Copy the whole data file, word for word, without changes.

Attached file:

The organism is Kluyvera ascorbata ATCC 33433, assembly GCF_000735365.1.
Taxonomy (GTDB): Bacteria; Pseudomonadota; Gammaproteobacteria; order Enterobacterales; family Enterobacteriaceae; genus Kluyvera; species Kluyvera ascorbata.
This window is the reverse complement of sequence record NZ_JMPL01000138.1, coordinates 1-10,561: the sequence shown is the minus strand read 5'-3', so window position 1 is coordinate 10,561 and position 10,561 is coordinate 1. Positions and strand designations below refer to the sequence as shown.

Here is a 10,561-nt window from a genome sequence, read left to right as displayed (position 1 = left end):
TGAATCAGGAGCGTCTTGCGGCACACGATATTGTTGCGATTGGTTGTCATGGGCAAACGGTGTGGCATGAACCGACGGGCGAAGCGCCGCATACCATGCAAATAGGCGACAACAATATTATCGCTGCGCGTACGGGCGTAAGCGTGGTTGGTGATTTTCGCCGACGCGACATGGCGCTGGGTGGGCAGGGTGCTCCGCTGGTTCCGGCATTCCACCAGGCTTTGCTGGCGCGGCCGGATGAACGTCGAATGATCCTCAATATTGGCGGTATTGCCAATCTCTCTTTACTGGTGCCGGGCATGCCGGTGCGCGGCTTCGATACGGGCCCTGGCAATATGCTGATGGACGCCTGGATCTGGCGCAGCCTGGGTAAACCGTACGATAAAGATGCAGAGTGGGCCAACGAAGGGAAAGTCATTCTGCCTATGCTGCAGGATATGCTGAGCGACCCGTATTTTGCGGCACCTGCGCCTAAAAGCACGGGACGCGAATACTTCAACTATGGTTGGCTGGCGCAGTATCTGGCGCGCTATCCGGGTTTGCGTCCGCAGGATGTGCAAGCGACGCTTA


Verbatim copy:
The organism is Kluyvera ascorbata ATCC 33433, assembly GCF_000735365.1.
Taxonomy (GTDB): Bacteria; Pseudomonadota; Gammaproteobacteria; order Enterobacterales; family Enterobacteriaceae; genus Kluyvera; species Kluyvera ascorbata.
This window is the reverse complement of sequence record NZ_JMPL01000138.1, coordinates 1-10,561: the sequence shown is the minus strand read 5'-3', so window position 1 is coordinate 10,561 and position 10,561 is coordinate 1. Positions and strand designations below refer to the sequence as shown.

Here is a 10,561-nt window from a genome sequence, read left to right as displayed (position 1 = left end):
TGAATCAGGAGCGTCTTGCGGCACACGATATTGTTGCGATTGGTTGTCATGGGCAAACGGTGTGGCATGAACCGACGGGCGAAGCGCCGCATACCATGCAAATAGGCGACAACAATATTATCGCTGCGCGTACGGGCGTAAGCGTGGTTGGTGATTTTCGCCGACGCGACATGGCGCTGGGTGGGCAGGGTGCTCCGCTGGTTCCGGCATTCCACCAGGCTTTGCTGGCGCGGCCGGATGAACGTCGAATGATCCTCAATATTGGCGGTATTGCCAATCTCTCTTTACTGGTGCCGGGCATGCCGGTGCGCGGCTTCGATACGGGCCCTGGCAATATGCTGATGGACGCCTGGATCTGGCGCAGCCTGGGTAAACCGTACGATAAAGATGCAGAGTGGGCCAACGAAGGGAAAGTCATTCTGCCTATGCTGCAGGATATGCTGAGCGACCCGTATTTTGCGGCACCTGCGCCTAAAAGCACGGGACGCGAATACTTCAACTATGGTTGGCTGGCGCAGTATCTGGCGCGCTATCCGGGTTTGCGTCCGCAGGATGTGCAAGCGACGCTTA